• LPC: Licensed Professional Counselor. Like an LSW/LMSW, it's a counselor who hasn't completed their supervision and become an LPCC yet.

  • MFT/LMFT: Marriage & Family Therapist/Licensed Marriage & Family Therapist. Like social workers and counselors, MFTs/LMFTs complete a Masters degree--in this case, in marriage & family therapy. Their training is similar to that of other types of therapists, except with (obviously) more focus on doing family and couples' counseling. You don't have to see one just because you're looking for couples/family counseling, but it's an option.

  • PhD: Doctoral degree in clinical psychology. Although PhD programs are focused on doing research and writing a dissertation, clinical psych PhD candidates are also required to train in therapy and complete some sort of practicum where they work with clients, often at their school's campus counseling center. PhDs can practice independently and administer psychological testing.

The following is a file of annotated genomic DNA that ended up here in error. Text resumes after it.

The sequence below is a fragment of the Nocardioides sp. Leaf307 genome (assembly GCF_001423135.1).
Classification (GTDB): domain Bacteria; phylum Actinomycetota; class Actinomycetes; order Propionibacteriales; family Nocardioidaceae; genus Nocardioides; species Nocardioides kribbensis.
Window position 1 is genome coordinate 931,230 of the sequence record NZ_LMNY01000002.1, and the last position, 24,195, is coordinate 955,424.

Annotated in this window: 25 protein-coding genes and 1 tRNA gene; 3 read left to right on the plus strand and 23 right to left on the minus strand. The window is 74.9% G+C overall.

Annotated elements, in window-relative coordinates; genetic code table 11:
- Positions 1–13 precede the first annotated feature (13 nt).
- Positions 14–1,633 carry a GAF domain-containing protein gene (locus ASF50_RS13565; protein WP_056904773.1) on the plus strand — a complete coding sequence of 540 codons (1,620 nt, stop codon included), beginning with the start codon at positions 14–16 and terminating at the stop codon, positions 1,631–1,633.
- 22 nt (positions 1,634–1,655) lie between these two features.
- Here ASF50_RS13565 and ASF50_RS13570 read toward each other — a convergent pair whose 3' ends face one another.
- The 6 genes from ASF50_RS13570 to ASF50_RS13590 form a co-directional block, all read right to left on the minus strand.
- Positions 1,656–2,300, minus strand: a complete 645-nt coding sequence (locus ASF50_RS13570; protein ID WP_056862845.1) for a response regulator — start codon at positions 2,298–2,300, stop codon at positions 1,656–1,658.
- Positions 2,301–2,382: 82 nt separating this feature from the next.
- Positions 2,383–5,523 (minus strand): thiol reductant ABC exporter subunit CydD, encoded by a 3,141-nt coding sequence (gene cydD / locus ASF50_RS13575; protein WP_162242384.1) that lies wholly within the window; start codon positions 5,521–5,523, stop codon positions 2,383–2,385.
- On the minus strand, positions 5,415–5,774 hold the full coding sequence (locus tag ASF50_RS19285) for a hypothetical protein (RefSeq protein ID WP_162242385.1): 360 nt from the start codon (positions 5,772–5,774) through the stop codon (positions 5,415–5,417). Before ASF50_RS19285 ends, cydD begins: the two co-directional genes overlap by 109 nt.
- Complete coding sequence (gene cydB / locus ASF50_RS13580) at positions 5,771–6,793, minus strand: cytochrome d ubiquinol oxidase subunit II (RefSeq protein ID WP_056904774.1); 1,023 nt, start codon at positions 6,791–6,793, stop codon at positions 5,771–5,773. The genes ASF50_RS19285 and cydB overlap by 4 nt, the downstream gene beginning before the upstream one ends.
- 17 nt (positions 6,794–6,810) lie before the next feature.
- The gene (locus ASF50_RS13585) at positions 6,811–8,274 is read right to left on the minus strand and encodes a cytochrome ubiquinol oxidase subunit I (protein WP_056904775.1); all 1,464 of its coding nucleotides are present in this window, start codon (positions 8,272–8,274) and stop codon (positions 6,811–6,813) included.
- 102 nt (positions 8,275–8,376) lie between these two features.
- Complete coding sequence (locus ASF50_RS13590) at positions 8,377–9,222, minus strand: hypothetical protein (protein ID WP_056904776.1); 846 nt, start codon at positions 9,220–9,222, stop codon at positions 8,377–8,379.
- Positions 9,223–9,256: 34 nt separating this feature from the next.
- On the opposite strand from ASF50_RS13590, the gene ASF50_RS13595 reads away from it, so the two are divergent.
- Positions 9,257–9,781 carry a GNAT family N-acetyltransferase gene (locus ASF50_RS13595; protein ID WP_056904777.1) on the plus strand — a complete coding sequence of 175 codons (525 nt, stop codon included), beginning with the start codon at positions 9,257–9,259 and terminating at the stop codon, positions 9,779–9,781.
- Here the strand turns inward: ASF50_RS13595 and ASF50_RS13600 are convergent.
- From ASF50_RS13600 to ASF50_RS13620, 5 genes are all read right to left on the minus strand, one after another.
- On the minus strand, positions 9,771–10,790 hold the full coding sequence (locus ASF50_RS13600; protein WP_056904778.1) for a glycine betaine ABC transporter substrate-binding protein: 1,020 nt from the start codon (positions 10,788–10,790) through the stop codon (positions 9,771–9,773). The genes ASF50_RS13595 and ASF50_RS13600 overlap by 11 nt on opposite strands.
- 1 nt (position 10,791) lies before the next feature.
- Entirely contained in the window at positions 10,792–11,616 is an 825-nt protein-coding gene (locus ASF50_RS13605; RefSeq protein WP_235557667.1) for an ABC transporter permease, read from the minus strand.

• PsyD: Doctor of Psychology. A relatively new type of doctoral degree that emphasizes clinical practice more than the PhD does. PsyDs may have lots of training and experience, but because the degree doesn't yet have the prestige of a PhD, it's been a lot easier for for-profit and other low-quality schools to enter that market. Some PsyDs are great; others got their degrees at what's basically a diploma mill, or close to it.

  • MD: Doctor of Medicine. If you're seeing an MD for therapy, it's probably one of the few psychiatrists who still practice it. Historically, psychiatrists both prescribed medications and provided therapy, and many of our best books and articles on the practice of therapy come from psychiatrists like Irvin Yalom and Viktor Frankl. With the advent of managed care, the financial incentives and constraints for psychiatrists have changed drastically and most of them will now only see you for short appointments to prescribe and monitor medication. But if you're seeing one for counseling, chances are they know what they're about.

All of these different credentials qualify someone to practice therapy, and there are many things in common when it comes to their training. However, here are some differences to consider:

  • If you want to be assessed for ADHD, autism, or other developmental disorders, you'll want to see a PhD or MD (at least for that part of your treatment).

  • If you want someone who can both do therapy with you and prescribe your psychiatric medication, you'll want to find an MD who still does therapy (but I'm told these are getting harder and harder to find).